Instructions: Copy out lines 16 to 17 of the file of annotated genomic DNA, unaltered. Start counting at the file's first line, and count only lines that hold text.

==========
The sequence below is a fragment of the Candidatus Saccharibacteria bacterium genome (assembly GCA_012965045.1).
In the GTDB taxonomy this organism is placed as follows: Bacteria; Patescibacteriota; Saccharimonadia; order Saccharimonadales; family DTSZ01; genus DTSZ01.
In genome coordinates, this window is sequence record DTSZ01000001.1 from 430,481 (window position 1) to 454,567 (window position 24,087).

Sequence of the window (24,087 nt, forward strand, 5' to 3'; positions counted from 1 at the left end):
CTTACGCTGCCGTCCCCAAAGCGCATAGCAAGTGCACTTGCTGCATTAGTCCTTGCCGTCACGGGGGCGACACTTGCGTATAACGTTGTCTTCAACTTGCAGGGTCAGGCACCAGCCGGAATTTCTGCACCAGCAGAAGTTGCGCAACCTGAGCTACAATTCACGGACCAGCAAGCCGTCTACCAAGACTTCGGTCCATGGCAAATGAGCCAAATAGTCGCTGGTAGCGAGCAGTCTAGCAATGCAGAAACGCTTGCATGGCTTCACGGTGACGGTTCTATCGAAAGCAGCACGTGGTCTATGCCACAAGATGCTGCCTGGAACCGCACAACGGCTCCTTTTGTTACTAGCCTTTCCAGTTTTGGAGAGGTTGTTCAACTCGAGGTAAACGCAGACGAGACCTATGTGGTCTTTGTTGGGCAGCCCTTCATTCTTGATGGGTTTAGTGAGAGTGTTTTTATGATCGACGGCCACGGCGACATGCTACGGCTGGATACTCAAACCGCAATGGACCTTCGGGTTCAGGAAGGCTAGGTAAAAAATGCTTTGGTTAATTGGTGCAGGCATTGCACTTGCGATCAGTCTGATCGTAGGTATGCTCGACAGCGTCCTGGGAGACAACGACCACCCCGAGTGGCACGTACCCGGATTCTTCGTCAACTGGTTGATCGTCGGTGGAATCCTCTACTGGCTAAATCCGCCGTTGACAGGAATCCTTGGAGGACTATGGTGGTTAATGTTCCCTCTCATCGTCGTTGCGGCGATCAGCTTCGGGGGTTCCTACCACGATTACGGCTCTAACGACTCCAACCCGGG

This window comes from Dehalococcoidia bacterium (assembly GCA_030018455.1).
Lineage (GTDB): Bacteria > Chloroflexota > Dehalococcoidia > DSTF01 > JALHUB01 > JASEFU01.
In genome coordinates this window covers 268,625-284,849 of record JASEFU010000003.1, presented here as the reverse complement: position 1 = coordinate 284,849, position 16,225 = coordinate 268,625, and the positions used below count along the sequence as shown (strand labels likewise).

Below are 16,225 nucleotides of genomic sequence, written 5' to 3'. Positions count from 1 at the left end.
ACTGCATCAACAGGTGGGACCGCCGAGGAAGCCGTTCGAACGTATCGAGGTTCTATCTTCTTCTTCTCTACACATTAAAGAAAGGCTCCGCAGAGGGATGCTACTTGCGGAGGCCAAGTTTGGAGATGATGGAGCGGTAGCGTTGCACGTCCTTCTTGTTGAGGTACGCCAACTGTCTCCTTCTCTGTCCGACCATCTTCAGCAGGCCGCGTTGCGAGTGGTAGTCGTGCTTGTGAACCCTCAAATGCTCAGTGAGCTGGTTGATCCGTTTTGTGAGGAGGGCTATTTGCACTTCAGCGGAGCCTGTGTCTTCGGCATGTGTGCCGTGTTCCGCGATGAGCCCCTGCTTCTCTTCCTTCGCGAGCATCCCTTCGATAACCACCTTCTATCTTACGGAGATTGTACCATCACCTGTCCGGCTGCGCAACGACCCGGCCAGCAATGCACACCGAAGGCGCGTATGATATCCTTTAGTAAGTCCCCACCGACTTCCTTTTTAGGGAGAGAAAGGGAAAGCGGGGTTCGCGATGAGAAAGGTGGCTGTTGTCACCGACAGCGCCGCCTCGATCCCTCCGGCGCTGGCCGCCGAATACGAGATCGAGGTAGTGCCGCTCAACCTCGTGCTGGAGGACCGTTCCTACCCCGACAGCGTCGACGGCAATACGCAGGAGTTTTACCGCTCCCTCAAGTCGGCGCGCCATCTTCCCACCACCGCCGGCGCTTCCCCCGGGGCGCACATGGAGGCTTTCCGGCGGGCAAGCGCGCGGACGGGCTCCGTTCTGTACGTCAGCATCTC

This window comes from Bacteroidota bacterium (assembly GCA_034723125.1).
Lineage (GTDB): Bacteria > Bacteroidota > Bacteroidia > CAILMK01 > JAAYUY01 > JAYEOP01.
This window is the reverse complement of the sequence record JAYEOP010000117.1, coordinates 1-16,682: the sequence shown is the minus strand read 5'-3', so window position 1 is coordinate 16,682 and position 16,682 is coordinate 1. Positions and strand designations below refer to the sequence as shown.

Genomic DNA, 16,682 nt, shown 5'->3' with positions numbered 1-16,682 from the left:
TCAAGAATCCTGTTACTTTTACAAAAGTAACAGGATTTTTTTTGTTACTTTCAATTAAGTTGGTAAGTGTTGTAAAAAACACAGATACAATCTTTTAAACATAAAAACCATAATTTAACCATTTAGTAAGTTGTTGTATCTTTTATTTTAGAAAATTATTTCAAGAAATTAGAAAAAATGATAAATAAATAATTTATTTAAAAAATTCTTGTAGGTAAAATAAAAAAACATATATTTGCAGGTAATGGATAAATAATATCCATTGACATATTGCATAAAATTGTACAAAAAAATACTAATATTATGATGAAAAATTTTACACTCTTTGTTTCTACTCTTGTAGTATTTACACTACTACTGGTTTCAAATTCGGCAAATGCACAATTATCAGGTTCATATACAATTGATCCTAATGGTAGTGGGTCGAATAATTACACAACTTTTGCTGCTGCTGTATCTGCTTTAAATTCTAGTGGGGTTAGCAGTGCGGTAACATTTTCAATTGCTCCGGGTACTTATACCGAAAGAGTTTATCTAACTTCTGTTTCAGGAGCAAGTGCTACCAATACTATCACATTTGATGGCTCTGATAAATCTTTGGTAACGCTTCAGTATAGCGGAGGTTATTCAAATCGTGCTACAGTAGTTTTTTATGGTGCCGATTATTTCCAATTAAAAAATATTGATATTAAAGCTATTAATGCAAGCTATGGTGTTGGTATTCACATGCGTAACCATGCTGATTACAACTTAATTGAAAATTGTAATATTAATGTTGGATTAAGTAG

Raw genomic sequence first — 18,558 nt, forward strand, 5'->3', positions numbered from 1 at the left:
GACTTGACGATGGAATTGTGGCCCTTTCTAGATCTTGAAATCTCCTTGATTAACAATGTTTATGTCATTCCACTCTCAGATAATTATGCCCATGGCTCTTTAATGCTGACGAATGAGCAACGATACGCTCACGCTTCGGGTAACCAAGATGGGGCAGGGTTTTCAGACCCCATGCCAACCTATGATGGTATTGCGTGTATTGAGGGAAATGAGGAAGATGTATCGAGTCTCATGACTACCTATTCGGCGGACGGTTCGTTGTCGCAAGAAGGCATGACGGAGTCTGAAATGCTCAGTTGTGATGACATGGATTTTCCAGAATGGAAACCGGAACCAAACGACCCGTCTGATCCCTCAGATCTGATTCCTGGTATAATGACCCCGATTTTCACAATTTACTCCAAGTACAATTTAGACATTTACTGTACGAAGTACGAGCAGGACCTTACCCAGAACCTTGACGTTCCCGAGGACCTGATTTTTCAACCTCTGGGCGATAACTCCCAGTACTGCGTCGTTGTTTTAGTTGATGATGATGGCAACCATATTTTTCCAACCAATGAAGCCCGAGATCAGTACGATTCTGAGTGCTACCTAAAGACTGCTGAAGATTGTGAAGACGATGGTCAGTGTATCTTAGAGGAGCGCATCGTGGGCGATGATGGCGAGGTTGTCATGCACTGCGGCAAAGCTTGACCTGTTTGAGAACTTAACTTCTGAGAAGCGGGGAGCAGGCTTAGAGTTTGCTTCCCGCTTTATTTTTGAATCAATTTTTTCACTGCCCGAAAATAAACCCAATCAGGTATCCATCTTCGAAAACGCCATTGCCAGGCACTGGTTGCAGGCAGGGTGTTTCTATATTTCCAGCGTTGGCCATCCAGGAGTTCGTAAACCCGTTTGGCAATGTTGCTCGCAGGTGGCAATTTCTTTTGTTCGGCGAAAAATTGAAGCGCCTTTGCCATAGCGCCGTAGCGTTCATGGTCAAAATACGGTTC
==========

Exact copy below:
Raw genomic sequence first — 18,558 nt, forward strand, 5'->3', positions numbered from 1 at the left:
GACTTGACGATGGAATTGTGGCCCTTTCTAGATCTTGAAATCTCCTTGATTAACAATGTTTATGTCATTCCACTCTCAGATAATTATGCCCATGGCTCTTTAATGCTGACGAATGAGCAACGATACGCTCACGCTTCGGGTAACCAAGATGGGGCAGGGTTTTCAGACCCCATGCCAACCTATGATGGTATTGCGTGTATTGAGGGAAATGAGGAAGATGTATCGAGTCTCATGACTACCTATTCGGCGGACGGTTCGTTGTCGCAAGAAGGCATGACGGAGTCTGAAATGCTCAGTTGTGATGACATGGATTTTCCAGAATGGAAACCGGAACCAAACGACCCGTCTGATCCCTCAGATCTGATTCCTGGTATAATGACCCCGATTTTCACAATTTACTCCAAGTACAATTTAGACATTTACTGTACGAAGTACGAGCAGGACCTTACCCAGAACCTTGACGTTCCCGAGGACCTGATTTTTCAACCTCTGGGCGATAACTCCCAGTACTGCGTCGTTGTTTTAGTTGATGATGATGGCAACCATATTTTTCCAACCAATGAAGCCCGAGATCAGTACGATTCTGAGTGCTACCTAAAGACTGCTGAAGATTGTGAAGACGATGGTCAGTGTATCTTAGAGGAGCGCATCGTGGGCGATGATGGCGAGGTTGTCATGCACTGCGGCAAAGCTTGACCTGTTTGAGAACTTAACTTCTGAGAAGCGGGGAGCAGGCTTAGAGTTTGCTTCCCGCTTTATTTTTGAATCAATTTTTTCACTGCCCGAAAATAAACCCAATCAGGTATCCATCTTCGAAAACGCCATTGCCAGGCACTGGTTGCAGGCAGGGTGTTTCTATATTTCCAGCGTTGGCCATCCAGGAGTTCGTAAACCCGTTTGGCAATGTTGCTCGCAGGTGGCAATTTCTTTTGTTCGGCGAAAAATTGAAGCGCCTTTGCCATAGCGCCGTAGCGTTCATGGTCAAAATACGGTTC